Journal for Developers

How to Generate Plain Old Java Objects from JSON or JSON-Schema

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Convert JSON-Schema to Java POJO

One of our previous journals showcases how you can easily convert JSON data to Java POJO. In case you have missed that journal then we would suggest you to have a look at “Easy way to convert JSON to Java POJO”. In this journal, we will be taking the journey of converting JSON-Schema to Java POJO. First though, we need a valid JSON Schema document. If you don’t have one to hand, you can use the Address example found here:

http://www.json-schema.org/address

There are currently Six ways to achieving this target.

  • Online Version: You can use this online utility JSONSchema2Java. Copy/Paste your valid JSON-Schema in the box provided and change the settings as per your requirements. Once you are done with the settings click on the Preview button to have a look at how your POJO will look like. After satisfaction of the preview, you can go ahead and download the POJO for use in your projects.
  • as a maven plugin using jsonschema2pojo-maven-plugin
  • via the command line using jsonschema2pojo-cli
  • as an ant task using jsonschema2pojo-ant
  • as a gradle plugin using gradle-jsonschema2pojo-plugin
  • directly from your code (embedded) using jsonschema2pojo-core

#Maven Plugin

The Maven plugin provides a generate goal that attaches to the generate-sources phase by default.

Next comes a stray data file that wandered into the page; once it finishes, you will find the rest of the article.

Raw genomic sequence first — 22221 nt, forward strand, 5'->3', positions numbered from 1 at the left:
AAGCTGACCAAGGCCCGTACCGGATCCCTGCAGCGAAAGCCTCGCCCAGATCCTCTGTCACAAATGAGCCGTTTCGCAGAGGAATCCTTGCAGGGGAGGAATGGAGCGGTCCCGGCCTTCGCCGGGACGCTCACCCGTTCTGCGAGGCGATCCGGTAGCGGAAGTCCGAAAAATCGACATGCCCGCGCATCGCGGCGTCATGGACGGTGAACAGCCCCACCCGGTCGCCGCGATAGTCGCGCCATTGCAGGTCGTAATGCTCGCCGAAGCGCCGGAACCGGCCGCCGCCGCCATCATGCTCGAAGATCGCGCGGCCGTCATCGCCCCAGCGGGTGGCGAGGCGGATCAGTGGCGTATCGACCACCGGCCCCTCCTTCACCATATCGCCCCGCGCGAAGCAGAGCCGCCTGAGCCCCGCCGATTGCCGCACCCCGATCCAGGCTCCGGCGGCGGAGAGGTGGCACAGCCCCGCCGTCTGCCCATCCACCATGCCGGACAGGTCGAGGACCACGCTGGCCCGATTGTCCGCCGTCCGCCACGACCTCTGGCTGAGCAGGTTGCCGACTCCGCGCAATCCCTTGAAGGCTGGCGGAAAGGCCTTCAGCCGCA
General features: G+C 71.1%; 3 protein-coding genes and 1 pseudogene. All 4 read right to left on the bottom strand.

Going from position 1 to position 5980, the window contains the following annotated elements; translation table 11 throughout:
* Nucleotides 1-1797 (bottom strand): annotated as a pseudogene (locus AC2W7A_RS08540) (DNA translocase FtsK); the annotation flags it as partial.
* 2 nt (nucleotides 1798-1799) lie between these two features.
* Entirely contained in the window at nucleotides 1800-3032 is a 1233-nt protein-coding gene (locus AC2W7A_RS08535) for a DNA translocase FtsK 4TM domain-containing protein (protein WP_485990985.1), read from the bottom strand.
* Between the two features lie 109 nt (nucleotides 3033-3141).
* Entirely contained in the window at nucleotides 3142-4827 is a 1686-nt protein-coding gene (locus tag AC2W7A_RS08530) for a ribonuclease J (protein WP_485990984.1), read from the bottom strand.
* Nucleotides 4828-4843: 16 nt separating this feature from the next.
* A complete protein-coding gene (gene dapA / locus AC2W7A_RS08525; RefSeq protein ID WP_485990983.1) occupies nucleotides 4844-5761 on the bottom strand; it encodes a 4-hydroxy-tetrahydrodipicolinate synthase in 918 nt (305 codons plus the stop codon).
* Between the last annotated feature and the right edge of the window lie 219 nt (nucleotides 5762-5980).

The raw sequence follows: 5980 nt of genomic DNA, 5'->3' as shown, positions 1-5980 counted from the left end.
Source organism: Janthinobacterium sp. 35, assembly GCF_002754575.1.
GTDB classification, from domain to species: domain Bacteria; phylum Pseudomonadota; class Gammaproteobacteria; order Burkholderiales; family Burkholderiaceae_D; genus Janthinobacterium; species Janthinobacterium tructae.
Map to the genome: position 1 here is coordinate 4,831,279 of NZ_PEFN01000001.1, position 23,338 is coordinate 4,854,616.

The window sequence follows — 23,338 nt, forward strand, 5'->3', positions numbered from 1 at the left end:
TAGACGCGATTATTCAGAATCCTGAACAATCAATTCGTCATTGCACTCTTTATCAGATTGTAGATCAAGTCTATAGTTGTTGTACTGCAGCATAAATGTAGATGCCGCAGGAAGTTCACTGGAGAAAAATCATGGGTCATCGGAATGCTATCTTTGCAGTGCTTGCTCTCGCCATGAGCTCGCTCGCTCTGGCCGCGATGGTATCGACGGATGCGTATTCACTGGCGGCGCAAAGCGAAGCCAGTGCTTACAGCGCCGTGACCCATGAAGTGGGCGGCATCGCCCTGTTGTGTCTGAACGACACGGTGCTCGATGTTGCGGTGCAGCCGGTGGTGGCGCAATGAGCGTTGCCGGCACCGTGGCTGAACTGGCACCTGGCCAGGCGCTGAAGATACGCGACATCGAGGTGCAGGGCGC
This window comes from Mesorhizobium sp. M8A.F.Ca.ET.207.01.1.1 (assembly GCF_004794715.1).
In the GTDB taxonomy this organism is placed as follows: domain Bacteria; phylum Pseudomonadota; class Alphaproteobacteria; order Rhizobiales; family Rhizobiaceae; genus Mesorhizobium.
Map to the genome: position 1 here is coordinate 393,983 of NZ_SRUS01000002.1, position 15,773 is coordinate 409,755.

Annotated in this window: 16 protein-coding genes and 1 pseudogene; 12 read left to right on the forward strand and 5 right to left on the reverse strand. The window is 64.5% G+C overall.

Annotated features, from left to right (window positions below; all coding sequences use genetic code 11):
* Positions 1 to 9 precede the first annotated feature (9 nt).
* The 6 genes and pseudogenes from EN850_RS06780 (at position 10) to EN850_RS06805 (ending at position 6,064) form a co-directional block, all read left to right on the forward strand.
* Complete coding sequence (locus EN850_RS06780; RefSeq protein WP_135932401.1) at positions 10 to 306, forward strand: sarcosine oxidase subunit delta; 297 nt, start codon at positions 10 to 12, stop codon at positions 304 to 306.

For a quick example, place the address schema into src/main/resources/schema and edit your pom.xml to include the following in the <build> section:

<plugins>
  <plugin>
    <groupId>org.jsonschema2pojo</groupId> 
    <artifactId>jsonschema2pojo-maven-plugin</artifactId> 
    <version>0.4.37</version> 
    <configuration> 
      <sourceDirectory>${basedir}/src/main/resources/schema</sourceDirectory> 
      <targetPackage>com.example.types</targetPackage> 
    </configuration> 
    <executions> 
      <execution> 
        <goals> 
          <goal>generate</goal> 
        </goals> 
      </execution> 
    </executions> 
  </plugin>
</plugins>

The generated types target Java 6, so if you haven’t already then you’ll need to set your source/target version to 1.6 or higher by adding the following to the <build> section of your pom:

<plugin>
    <groupId>org.apache.maven.plugins</groupId>
    <artifactId>maven-compiler-plugin</artifactId>
    <configuration>
        <source>1.6</source>
        <target>1.6</target>
    </configuration>
</plugin>

At present the generated types depend on Commons Lang for equalshashCode and toString. Some schema constructs will also cause parser hints in the form of Jackson annotations. To compile your generated types, you’ll need to make the necessary additions to your <dependencies>:

<dependency>
    <groupId>commons-lang</groupId>
    <artifactId>commons-lang</artifactId>
    <version>2.4</version>
</dependency>
<dependency>
    <groupId>com.fasterxml.jackson.core</groupId>